As turbulent times go, it’s hard to imagine a more unpredictable or nebulous time than right now. The Covid-19 pandemic has swept through the business landscape like a typhoon, leaving devastation in its wake, with many businesses either permanently closed or temporarily suspended.
Of those that have so far survived there are a lucky few who have seen no change - or in fact a rise - in demand. But what about the rest? How have they navigated the pandemic and lived to see another day?
Vistage Speaker, and MD of Quirk Solutions (a management consultancy specialising in business resilience and execution success), Chris Paton, believes resilience is the key to surviving the unexpected. Without it, he says, you stand little chance of successfully steering a business through an uncertain future.
But what do we actually mean by resilience? And how can you build it into your business? Chris believes it has to begin with personal resilience. We caught up with him to find out more…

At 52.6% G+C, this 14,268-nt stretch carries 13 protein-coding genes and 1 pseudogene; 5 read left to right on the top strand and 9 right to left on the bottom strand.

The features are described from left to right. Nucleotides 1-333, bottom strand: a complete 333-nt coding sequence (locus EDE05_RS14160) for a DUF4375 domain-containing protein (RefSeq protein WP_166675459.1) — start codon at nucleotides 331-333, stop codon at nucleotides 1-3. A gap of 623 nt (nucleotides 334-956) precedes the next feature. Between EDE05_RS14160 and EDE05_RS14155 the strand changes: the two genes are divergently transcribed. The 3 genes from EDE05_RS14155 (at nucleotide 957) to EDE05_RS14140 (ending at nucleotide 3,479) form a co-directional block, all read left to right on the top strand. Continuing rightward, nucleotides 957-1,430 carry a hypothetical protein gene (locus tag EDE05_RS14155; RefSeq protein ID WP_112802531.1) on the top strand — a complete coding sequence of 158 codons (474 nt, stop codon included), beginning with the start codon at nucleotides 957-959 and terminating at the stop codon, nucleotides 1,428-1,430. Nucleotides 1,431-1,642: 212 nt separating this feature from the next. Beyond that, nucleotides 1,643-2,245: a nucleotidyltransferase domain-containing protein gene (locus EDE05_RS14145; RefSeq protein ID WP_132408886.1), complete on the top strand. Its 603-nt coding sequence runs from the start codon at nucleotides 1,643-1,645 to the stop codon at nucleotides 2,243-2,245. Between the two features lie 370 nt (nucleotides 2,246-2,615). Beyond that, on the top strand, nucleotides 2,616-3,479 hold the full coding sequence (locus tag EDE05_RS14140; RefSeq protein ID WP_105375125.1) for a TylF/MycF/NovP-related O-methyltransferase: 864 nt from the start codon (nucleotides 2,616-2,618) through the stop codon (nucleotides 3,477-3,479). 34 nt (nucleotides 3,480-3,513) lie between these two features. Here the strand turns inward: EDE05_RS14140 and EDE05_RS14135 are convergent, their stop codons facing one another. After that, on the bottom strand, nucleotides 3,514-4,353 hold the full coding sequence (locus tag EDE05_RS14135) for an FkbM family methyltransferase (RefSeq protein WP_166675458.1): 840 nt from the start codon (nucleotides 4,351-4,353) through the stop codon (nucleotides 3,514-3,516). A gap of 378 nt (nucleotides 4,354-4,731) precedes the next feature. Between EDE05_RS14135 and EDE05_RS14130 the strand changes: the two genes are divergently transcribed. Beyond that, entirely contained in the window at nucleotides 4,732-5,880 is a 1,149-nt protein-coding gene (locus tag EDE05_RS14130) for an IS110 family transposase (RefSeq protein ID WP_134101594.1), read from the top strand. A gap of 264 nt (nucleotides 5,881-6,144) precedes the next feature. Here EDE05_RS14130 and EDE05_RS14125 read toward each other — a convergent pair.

Start with the fundamentals
‘First and foremost’, says Chris, ‘resilience is built on a foundation of three fundamental components: diet, sleep, and exercise’. In his experience, this is something which too many business leaders neglect.
‘A lot of leaders don’t consider the physical components of resilience. They forget that if you’re not getting enough sleep, if your diet is poor, if you do no exercise, then your body starts to get more and more run down which causes you to find everything - even little things - difficult’.
"Develop a reservoir of personal resilience."
According to Chris, getting these fundamentals right will help you ‘develop a reservoir of personal resilience’ as a leader, so that when problems do arise, you don’t instantly feel fatigued and unable to cope. Once you have this reservoir of personal resilience, it also allows you to help others develop theirs.
Get comfortable with the unexpected
The nature of the unexpected is that it is, by its very essence, unforeseeable. However, as Chris says, this shouldn’t stop you from being prepared:
‘We need to be comfortable with the unexpected and become more familiar with the fact that at some point a crisis is going to happen. We need to make the unexpected routine and make the reactions familiar.’ So, how do we do this?